Employer-sponsored retirement plans have become a key component for retirement savings. They are also an increasingly important tool for attracting and retaining the high-quality employees you need to compete in today’s competitive environment.
Besides helping employees save for the future, however, instituting a retirement plan can provide you, as the employer, with benefits that enable you to make the most of your business’s assets. Such benefits include:
- Tax-deferred growth on earnings within the plan
- Current tax savings on individual contributions to the plan
- Immediate tax deductions for employer contributions
- Easy to establish and maintain
- Low-cost benefit with a highly perceived value by your employees
Here’s an overview of four retirement plans options that can help you and your employees save.
SIMPLE: Savings Incentive Match Plan
A SIMPLE IRA plan allows employees to contribute a percentage of their salary each paycheck and to have their employer match their contribution. Under SIMPLE IRA plans, employees can set aside up to $12,500 in 2017 by payroll deduction. If the employee is 50 or older then they may contribute an additional $3,000. Employers can either match employee contributions dollar for dollar – up to 3 percent of an employee’s wage – or make a fixed contribution of 2 percent of pay for all eligible employees instead of a matching contribution.
SIMPLE IRA plans are easy to set up by filling out a short form. Administrative costs are low and much of the paperwork is done by the financial institution that handles the SIMPLE IRA plan accounts. Employers may choose either to permit employees to select the IRA to which their contributions will be sent or to send contributions for all employees to one financial institution. Employees are 100 percent vested in contributions, get to decide how and where the money will be invested, and keep their IRA accounts even when they change jobs.
SEP: Simplified Employee Pension Plan
A SEP plan allows employers to set up a type of individual retirement account–known as a SEP IRA–for themselves and their employees. Employers must contribute a uniform percentage of pay for each employee. Employer contributions are limited to whichever is less: 25 percent of an employee’s annual salary or $54,000 in 2017. SEP plans can be started by most employers, including those that are self-employed.
SEP plans have low start-up and operating costs and can be established using a single quarter-page form. Businesses are not locked into making contributions every year. You can decide how much to put into a SEP each year – offering you some flexibility when business conditions vary.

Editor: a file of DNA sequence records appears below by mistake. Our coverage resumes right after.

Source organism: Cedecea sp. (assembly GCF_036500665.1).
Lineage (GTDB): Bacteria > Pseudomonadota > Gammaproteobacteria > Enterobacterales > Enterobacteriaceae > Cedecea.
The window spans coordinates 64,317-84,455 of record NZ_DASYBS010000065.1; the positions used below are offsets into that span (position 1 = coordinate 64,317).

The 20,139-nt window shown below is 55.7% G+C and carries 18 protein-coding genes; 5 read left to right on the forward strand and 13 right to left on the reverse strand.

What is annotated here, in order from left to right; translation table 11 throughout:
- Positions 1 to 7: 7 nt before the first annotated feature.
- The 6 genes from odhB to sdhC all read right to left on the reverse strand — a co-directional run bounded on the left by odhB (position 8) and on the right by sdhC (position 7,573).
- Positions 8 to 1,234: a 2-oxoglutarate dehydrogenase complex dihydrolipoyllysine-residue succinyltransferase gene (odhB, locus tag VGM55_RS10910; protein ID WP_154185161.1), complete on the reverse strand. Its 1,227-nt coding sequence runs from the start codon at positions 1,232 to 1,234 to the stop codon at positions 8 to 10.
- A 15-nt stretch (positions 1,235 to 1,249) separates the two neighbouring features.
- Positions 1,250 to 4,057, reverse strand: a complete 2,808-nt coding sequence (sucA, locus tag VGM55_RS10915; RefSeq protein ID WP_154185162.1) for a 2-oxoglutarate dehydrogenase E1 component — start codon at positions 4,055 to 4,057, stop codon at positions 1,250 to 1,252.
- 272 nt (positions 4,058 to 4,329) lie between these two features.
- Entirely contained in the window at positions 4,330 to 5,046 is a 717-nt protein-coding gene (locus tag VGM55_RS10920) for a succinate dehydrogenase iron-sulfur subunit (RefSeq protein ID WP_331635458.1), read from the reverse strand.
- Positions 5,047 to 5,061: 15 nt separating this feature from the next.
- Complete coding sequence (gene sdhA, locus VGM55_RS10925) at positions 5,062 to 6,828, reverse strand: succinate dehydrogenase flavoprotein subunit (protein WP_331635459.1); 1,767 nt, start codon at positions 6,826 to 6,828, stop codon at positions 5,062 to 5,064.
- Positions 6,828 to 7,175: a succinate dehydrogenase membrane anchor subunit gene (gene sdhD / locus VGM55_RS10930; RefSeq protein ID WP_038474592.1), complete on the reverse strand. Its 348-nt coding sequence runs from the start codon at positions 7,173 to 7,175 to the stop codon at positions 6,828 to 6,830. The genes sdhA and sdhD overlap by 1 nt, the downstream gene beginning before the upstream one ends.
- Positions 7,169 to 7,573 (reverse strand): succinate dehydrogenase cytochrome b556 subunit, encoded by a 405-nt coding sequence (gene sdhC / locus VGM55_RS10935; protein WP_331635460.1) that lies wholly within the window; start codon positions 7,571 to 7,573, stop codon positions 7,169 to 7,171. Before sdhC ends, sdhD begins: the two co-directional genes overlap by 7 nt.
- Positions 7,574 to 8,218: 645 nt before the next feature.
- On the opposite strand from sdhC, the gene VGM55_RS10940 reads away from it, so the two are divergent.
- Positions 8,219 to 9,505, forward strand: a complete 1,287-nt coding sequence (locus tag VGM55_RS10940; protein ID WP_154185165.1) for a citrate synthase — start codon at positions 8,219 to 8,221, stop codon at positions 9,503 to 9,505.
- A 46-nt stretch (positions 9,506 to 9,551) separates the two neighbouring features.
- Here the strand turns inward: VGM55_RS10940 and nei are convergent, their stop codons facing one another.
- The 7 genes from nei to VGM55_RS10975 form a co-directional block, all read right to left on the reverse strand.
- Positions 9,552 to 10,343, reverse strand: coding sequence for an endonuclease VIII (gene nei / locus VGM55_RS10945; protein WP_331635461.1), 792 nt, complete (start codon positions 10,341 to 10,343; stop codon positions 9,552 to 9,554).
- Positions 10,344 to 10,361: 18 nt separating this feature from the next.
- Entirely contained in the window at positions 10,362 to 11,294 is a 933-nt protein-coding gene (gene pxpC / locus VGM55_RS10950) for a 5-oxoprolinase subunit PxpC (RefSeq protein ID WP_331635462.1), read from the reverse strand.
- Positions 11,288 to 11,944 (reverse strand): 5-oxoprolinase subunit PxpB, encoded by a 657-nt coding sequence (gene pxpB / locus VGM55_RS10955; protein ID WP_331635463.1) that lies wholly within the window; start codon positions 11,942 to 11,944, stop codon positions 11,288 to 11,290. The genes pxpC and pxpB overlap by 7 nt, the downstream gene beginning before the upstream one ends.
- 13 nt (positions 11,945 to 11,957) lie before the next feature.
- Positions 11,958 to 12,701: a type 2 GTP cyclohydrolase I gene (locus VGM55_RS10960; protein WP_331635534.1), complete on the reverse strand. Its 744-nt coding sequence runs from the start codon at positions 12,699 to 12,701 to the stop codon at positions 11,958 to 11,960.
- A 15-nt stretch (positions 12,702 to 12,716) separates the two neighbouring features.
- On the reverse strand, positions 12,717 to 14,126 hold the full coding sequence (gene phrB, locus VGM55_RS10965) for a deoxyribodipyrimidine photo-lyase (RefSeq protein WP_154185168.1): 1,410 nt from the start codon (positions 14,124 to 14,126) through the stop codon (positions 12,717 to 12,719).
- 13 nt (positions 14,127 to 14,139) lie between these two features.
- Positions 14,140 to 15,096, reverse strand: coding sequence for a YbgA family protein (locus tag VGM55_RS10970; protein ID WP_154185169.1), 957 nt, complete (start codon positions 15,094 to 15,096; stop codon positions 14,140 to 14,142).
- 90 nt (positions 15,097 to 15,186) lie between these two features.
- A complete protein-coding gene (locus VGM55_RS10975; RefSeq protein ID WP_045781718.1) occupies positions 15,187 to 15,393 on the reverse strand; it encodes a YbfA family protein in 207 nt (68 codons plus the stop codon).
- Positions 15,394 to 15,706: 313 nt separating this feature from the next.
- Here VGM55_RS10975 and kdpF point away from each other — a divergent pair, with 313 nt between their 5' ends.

401(k) plans have become a widely accepted savings vehicle for small businesses and allow employees to contribute a portion of their own incomes toward their retirement. The employee contributions, not to exceed $18,000 in 2017, reduce a participant’s pay before income taxes, so that pre-tax dollars are invested. If the employee is 50 or older then they may contribute another $6,000 in 2017. Employers may offer to match a certain percentage of the employee’s contribution, increasing participation in the plan.
While more complex, 401(k)plans offer higher contribution limits than SIMPLE IRA plans and IRAs, allowing employees to accumulate greater savings.
Employers also may make profit-sharing contributions to plans that are unrelated to any amounts an employee chooses to contribute. Profit-sharing Plans are well suited for businesses with uncertain or fluctuating profits. In addition to the flexibility in deciding the amounts of the contributions, a Profit-Sharing Plan can include options such as service requirements, vesting schedules and plan loans that are not available under SEP plans.
Contributions may range from 0 to 25 percent of eligible employees’ compensation, to a maximum of $54,000 in 2017 per employee. The contribution in any one year cannot exceed 25 percent of the total compensation of the employees participating in the plan. Contributions need not be the same percentage for all employees. Key employees may actually get as much as 25 percent, while others may get as little as 3 percent. A plan may combine these profit-sharing contributions with 401(k) contributions (and matching contributions).